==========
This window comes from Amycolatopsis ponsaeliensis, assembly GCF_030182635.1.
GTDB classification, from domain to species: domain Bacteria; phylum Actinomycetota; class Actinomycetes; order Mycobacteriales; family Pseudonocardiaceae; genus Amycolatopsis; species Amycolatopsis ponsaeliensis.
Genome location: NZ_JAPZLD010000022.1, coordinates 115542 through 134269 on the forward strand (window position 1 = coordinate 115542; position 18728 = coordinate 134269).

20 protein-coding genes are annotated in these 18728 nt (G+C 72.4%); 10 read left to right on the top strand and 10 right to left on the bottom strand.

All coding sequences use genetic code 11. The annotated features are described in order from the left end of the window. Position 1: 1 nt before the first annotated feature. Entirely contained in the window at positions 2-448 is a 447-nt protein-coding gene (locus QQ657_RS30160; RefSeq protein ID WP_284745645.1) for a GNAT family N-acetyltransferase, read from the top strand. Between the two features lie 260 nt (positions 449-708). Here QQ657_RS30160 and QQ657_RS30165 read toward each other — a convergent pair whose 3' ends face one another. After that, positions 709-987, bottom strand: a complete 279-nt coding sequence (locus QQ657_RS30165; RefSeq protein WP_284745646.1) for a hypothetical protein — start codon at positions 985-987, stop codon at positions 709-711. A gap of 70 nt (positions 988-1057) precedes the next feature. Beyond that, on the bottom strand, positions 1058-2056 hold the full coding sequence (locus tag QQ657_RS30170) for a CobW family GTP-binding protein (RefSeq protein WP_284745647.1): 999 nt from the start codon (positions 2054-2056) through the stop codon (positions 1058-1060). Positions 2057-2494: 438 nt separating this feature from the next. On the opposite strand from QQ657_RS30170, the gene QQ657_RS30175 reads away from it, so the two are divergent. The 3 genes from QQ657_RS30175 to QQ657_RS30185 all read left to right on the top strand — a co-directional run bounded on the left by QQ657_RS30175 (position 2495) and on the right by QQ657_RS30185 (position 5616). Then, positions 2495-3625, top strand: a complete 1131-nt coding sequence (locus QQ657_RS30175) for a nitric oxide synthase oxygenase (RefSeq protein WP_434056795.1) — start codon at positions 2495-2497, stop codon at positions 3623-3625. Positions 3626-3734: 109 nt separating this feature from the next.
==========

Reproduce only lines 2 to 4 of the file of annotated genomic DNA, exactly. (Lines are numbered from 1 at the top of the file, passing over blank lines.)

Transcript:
GTDB classification, from domain to species: domain Bacteria; phylum Actinomycetota; class Actinomycetes; order Mycobacteriales; family Pseudonocardiaceae; genus Amycolatopsis; species Amycolatopsis ponsaeliensis.
Genome location: NZ_JAPZLD010000022.1, coordinates 115542 through 134269 on the forward strand (window position 1 = coordinate 115542; position 18728 = coordinate 134269).

20 protein-coding genes are annotated in these 18728 nt (G+C 72.4%); 10 read left to right on the top strand and 10 right to left on the bottom strand.